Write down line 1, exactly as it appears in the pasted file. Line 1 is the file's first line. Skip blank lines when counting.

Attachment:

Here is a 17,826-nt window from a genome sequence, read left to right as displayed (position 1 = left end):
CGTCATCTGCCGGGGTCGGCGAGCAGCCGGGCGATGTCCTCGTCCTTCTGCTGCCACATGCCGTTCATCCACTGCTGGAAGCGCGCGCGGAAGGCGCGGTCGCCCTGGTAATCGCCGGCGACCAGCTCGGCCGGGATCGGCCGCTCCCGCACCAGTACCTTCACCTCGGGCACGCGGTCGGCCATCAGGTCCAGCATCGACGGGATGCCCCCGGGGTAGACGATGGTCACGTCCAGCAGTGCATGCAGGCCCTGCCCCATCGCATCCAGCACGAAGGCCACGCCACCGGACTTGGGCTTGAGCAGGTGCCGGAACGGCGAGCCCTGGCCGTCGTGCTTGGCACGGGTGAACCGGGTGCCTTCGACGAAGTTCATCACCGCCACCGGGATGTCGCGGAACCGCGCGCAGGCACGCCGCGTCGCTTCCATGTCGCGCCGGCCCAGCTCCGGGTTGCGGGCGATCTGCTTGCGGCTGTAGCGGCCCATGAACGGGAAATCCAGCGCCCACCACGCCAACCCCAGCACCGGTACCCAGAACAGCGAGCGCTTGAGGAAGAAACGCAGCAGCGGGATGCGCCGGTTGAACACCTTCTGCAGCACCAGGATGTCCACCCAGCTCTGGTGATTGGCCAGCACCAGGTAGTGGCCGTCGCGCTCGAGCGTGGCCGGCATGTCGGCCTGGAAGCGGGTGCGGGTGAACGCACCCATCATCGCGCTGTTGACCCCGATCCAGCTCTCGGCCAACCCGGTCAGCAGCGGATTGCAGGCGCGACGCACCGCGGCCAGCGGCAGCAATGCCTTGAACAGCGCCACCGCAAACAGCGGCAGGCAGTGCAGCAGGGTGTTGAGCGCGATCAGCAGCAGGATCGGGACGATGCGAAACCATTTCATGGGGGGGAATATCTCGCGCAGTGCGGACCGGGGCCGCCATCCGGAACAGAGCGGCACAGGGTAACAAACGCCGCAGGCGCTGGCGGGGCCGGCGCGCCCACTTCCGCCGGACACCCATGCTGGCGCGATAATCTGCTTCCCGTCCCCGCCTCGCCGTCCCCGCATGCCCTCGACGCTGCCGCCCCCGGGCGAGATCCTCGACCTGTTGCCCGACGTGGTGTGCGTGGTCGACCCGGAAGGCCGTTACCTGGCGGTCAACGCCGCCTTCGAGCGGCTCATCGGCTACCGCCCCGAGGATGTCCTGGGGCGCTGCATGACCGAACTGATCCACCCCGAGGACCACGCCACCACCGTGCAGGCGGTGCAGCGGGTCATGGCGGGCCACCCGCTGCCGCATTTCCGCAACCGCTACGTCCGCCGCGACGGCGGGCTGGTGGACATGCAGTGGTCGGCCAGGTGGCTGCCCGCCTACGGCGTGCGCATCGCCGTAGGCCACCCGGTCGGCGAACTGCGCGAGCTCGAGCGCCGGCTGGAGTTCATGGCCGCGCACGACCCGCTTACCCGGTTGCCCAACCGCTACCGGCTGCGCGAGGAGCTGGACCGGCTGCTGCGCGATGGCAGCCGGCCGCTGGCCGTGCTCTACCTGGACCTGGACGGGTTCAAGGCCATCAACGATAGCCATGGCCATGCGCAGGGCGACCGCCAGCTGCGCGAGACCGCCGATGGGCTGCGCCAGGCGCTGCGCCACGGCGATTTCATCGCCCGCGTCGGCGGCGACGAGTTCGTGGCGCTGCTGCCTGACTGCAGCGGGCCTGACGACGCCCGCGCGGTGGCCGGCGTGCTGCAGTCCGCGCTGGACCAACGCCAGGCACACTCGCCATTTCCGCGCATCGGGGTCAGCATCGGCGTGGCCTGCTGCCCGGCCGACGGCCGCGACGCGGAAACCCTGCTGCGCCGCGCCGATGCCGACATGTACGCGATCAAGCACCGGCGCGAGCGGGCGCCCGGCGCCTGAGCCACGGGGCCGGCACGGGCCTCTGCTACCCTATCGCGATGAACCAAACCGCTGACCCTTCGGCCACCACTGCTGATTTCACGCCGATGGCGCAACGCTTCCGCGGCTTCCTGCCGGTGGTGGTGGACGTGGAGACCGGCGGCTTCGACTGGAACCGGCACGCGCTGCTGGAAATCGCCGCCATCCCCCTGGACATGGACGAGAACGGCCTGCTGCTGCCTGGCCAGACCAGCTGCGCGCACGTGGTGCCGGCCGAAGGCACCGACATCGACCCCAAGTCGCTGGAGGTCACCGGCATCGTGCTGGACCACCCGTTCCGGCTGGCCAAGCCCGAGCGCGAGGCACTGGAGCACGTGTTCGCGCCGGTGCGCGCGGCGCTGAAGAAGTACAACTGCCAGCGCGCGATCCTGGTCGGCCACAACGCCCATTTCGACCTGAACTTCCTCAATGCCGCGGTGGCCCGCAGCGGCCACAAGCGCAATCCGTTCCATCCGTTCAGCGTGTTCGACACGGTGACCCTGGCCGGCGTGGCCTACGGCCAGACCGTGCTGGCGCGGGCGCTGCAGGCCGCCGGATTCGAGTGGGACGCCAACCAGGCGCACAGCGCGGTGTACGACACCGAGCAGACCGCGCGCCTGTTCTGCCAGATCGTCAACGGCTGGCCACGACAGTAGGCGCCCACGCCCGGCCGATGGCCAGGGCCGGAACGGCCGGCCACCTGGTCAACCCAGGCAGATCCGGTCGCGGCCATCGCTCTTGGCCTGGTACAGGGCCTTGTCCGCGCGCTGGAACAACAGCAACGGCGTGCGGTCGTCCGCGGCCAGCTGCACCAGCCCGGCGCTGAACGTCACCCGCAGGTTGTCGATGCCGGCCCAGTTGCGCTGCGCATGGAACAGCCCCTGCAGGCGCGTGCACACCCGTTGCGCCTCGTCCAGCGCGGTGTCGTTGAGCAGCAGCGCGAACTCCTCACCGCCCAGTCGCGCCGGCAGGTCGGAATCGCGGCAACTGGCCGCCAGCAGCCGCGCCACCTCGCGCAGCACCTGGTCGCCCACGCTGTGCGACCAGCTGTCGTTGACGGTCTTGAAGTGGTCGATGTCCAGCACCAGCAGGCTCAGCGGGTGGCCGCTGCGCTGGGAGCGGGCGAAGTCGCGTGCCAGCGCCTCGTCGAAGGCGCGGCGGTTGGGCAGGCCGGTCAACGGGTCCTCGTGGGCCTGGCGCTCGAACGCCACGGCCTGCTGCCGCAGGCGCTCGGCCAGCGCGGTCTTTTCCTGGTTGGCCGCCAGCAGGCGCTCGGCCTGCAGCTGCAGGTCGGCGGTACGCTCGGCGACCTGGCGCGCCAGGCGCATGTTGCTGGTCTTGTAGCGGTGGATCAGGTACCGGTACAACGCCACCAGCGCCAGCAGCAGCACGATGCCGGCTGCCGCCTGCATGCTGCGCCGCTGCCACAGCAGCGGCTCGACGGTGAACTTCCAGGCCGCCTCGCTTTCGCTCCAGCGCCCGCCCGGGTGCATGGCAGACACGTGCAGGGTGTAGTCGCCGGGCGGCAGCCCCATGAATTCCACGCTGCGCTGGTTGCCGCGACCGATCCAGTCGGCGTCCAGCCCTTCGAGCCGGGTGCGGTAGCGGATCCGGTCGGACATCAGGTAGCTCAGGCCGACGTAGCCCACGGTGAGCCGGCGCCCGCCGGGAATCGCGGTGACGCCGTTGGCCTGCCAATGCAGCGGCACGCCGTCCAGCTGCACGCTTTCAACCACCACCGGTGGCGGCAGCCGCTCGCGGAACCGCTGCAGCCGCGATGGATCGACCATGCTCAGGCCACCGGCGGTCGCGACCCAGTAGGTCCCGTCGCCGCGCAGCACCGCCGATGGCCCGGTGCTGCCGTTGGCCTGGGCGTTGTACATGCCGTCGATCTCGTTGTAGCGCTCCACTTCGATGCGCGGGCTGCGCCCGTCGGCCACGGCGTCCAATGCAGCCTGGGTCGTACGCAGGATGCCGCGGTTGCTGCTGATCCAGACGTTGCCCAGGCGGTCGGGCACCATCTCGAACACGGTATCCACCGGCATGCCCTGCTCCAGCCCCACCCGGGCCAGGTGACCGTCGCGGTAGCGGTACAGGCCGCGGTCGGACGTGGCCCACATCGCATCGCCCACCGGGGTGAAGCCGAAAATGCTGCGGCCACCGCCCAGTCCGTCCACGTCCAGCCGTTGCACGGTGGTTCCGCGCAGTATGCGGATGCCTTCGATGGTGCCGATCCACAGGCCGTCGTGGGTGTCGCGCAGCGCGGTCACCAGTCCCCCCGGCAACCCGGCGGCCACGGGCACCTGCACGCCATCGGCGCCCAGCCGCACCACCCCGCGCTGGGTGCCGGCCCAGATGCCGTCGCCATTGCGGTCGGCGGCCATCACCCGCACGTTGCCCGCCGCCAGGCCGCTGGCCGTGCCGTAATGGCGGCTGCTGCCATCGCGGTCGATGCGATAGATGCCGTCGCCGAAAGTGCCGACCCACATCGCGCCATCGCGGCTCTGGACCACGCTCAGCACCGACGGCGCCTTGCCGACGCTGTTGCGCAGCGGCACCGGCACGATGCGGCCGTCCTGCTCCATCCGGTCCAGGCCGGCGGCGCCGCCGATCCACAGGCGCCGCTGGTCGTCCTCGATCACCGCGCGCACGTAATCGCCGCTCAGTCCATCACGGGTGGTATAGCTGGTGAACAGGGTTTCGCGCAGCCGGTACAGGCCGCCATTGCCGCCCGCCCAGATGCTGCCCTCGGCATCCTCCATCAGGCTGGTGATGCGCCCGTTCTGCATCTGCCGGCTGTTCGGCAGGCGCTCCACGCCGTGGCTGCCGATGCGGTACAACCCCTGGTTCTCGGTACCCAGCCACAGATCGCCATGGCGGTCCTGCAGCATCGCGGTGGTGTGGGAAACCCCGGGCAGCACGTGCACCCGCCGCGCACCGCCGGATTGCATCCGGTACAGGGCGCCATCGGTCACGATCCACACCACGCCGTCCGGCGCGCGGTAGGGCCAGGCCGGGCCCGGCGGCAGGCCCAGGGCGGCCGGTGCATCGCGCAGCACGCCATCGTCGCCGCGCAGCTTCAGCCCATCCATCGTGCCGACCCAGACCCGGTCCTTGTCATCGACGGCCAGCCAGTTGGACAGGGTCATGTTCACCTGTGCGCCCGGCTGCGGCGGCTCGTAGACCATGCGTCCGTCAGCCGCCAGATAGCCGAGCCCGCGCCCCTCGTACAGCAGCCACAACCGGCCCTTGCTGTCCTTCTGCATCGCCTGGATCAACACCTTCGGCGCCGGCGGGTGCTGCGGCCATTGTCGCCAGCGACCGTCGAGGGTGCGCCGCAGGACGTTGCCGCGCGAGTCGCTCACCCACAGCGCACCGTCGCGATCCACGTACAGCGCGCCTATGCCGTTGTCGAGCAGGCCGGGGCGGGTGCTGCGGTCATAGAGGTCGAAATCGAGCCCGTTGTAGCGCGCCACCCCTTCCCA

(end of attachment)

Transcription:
Here is a 17,826-nt window from a genome sequence, read left to right as displayed (position 1 = left end):